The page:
When I was evaluated for prostate cancer I can remember the ambiguity I kept hearing from my PCP and Urologist. Your PSA is up it might mean you have PCa or not. The biopsy came back negative it may mean you do not have PCa or we may have missed it. The second biopsy same thing. I then had an MRI which came back with two suspicious spots. I was told this could be noting or it could represent significant cancer. My third biopsy found G6 which I was then told could mean that thats all there is or he missed a more aggressive cancer.
Raypaul I'm glad you stated what's probably been on a lot of guys minds. Mine too seemed like a tug of war between the GP and the Uro... but I see you had THREE biopsies, with the first two just a couple months apart. And still they managed to miss the cancer. Yikes! I believe you are fortunate that it was still organ confined after all that poking.
And I'm glad TC posted his story (sorry mine was so long... I start out thinking they will be short, but don't always end that way). TC's case is probably more typical... some suspicious blood work, a physical examination that is also suspicious. Hmmm... you have some signs it might be cancer. Then comes the traditional hand wringing. OMG could I have cancer? and OMG might I need to have surgery? And I also understand how many guys would be all concerned about
possible ED... there are worse things.
No, the worse case is you know you have something wrong, but nobody can figure out what it is. I know there are guys who are discovered to have a slightly elevated PSA, then learn that their tumor has already metastasized to their bones (those are the ones that really break my heart) while there are still others who have had equally elevated PSA's for years and years and have basically given up on repeated biopsies.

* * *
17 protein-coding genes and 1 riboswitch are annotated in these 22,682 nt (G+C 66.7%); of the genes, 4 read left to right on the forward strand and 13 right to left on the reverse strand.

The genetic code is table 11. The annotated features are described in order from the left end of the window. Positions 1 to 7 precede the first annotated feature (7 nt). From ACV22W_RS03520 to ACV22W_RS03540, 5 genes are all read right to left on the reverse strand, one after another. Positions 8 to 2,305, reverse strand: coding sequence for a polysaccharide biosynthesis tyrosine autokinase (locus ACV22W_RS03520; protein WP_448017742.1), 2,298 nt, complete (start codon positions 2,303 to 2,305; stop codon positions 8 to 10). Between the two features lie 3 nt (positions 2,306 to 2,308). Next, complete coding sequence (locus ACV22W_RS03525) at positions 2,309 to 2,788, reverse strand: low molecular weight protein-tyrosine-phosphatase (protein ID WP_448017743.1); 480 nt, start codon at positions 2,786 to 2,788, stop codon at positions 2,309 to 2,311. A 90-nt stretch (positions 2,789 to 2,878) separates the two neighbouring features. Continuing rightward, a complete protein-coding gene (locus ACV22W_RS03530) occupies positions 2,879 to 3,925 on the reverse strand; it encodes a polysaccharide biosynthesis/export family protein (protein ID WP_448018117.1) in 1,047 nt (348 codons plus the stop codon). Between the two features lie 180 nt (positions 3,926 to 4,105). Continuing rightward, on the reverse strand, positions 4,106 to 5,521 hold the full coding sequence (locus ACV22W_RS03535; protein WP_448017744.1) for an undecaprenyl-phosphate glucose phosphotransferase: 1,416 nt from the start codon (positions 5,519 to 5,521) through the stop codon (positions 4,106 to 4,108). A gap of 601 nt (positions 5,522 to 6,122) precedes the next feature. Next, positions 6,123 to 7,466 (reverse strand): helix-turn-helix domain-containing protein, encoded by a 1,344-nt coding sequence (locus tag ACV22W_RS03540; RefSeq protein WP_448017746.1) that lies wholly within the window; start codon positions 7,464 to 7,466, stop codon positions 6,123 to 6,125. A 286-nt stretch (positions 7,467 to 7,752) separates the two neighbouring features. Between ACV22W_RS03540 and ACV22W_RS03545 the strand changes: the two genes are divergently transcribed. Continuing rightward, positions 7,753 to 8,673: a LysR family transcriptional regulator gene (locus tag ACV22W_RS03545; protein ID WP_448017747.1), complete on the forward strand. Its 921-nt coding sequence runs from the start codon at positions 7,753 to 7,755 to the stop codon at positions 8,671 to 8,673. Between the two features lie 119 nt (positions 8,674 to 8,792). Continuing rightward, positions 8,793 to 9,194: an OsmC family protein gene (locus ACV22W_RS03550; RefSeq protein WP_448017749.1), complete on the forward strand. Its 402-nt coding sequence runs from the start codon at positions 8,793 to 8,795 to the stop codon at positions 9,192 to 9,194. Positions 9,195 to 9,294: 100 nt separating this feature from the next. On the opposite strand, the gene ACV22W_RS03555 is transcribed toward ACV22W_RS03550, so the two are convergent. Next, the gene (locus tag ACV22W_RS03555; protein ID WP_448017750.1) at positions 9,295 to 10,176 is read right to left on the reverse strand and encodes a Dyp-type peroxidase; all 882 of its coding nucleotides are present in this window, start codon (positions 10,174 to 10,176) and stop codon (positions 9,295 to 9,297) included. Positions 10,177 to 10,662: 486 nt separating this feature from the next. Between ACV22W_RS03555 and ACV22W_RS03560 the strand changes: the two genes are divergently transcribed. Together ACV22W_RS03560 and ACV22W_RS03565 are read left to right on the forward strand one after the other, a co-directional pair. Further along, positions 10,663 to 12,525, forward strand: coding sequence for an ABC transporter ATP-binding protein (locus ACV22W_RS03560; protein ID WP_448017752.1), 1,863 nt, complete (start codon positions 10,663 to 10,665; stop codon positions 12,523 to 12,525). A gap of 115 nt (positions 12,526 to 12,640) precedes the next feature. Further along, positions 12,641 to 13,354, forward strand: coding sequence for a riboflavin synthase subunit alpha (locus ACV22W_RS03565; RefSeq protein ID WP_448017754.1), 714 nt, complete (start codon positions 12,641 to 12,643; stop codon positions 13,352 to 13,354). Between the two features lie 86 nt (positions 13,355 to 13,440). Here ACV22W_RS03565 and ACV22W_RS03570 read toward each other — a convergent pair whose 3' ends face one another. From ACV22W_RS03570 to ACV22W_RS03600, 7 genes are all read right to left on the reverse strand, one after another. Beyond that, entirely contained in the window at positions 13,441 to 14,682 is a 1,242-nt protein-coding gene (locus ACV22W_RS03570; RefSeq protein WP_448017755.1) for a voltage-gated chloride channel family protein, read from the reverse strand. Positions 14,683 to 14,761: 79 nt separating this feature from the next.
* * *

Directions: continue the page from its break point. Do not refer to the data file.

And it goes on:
In my case, and maybe Raypaul, it was actually kind of a relief to finally learn that I had cancer. That was not the shocker. The shock was that it took three years to find it. I realize there are limitations in the practice of medicine as well as further restrictions imposed by the insurance companies. But catching any cancer while it is still stage 2 is far better for everyone than tossing it about
for several years waiting for it to hit stage 3 or 4.
Once I had the diagnosis then there were the usual decisions, mainly RA or RT. The most difficult part was how to tell my (adult) children, and then just a few months later that their mother also has cancer. With that out of the way, dealing with the SE's of HT and the fear of getting an AUS seem like just some rough spots on the road. After having to fight the medical system in both my own case as well as my wife's, I always take great satisfaction when I read about
the majority of people whose cancer is discovered during some routine medical exam, it is treated, and they can get on with the rest of their lives.
2014-15: PSA 9,12,20,25 Neg DRE, Neg TRUS biopsy
2016: MRI Fusion biopsy, Rt Base, 2x 100% G8 (4+4)
8/16: DaVinci RP, PNE, 6mm EPE, 2xSVI, pT3b
2017: Lupron ADT, AMS800 AUS scheduled 5/17
IMRT SRT postponed til that heals, PSA's ~.03
Age 66, recently retired to Florida 'just in time'
Post Edited (RobLee) : 4/17/2017 12:25:13 PM (GMT-6)